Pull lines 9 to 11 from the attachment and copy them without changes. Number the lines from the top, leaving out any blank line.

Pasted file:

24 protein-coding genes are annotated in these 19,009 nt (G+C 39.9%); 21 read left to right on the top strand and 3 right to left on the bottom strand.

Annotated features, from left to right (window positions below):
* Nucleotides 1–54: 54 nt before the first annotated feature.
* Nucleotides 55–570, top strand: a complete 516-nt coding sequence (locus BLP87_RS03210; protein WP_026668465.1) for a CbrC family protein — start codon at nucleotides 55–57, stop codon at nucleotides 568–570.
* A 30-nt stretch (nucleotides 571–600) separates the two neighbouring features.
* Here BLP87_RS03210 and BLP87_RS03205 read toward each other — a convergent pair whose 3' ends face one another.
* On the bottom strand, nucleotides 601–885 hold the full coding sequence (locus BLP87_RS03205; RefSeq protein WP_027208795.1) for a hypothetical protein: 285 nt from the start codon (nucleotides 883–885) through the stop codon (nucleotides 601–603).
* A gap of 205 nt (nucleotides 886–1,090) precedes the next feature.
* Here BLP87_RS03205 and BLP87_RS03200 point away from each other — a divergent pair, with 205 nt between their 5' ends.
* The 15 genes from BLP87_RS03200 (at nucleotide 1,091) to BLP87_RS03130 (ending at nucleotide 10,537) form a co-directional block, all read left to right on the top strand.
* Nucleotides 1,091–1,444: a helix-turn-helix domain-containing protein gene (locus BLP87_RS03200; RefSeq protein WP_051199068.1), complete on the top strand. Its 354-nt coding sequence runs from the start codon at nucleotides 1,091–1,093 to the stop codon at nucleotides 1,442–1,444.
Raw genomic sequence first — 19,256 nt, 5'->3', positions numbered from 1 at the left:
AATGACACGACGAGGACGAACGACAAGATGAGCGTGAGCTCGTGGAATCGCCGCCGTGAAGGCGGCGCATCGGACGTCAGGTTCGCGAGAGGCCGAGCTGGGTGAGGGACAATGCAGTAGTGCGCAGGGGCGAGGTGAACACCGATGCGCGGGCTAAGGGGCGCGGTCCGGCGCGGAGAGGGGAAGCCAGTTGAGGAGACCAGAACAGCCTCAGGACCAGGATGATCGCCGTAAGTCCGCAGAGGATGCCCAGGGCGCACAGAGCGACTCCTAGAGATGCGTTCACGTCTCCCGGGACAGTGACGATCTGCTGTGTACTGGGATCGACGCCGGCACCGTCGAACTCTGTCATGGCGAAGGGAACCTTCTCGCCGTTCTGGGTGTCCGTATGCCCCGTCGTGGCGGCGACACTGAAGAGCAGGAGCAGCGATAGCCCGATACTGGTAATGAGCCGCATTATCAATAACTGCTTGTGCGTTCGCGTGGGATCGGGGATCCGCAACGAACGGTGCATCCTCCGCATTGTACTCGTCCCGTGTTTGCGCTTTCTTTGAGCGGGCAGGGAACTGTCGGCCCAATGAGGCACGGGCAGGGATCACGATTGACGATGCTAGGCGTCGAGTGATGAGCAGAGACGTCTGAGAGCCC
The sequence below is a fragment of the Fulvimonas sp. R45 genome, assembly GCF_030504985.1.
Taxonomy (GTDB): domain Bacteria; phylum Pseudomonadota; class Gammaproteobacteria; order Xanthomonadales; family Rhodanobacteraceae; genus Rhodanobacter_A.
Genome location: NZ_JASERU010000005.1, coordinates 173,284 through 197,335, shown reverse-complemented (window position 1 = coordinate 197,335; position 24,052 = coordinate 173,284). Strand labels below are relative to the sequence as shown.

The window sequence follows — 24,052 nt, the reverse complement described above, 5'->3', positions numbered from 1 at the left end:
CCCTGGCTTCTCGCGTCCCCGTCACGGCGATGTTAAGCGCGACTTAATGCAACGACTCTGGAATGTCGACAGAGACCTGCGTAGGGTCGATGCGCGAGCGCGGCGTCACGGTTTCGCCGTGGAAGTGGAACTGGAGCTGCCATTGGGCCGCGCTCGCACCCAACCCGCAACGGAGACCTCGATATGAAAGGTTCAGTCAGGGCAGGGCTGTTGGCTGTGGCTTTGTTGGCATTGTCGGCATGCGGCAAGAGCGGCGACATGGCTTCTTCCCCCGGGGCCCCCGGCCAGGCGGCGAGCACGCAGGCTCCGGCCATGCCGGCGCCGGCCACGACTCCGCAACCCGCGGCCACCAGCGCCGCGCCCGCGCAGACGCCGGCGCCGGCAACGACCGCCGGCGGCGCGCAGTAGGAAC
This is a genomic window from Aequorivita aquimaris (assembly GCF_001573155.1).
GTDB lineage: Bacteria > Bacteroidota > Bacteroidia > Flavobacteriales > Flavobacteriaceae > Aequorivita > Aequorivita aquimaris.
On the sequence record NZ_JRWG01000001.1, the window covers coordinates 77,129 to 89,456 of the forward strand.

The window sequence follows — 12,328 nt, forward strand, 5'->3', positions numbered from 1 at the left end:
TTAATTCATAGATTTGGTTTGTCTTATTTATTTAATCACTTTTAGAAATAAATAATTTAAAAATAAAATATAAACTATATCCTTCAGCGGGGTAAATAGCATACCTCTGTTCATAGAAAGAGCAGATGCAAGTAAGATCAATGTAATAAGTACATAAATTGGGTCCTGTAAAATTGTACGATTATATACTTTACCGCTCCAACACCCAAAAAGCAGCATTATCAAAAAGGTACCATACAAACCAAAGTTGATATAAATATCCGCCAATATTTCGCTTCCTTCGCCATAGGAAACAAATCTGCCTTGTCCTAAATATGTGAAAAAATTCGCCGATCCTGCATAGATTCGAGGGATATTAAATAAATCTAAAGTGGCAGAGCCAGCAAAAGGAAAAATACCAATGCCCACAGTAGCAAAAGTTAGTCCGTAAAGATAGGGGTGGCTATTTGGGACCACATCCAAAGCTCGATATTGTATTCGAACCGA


* Here BLP87_RS03205 and BLP87_RS03200 point away from each other — a divergent pair, with 205 nt between their 5' ends.
* The 15 genes from BLP87_RS03200 (at nucleotide 1,091) to BLP87_RS03130 (ending at nucleotide 10,537) form a co-directional block, all read left to right on the top strand.
* Nucleotides 1,091–1,444: a helix-turn-helix domain-containing protein gene (locus BLP87_RS03200; RefSeq protein WP_051199068.1), complete on the top strand. Its 354-nt coding sequence runs from the start codon at nucleotides 1,091–1,093 to the stop codon at nucleotides 1,442–1,444.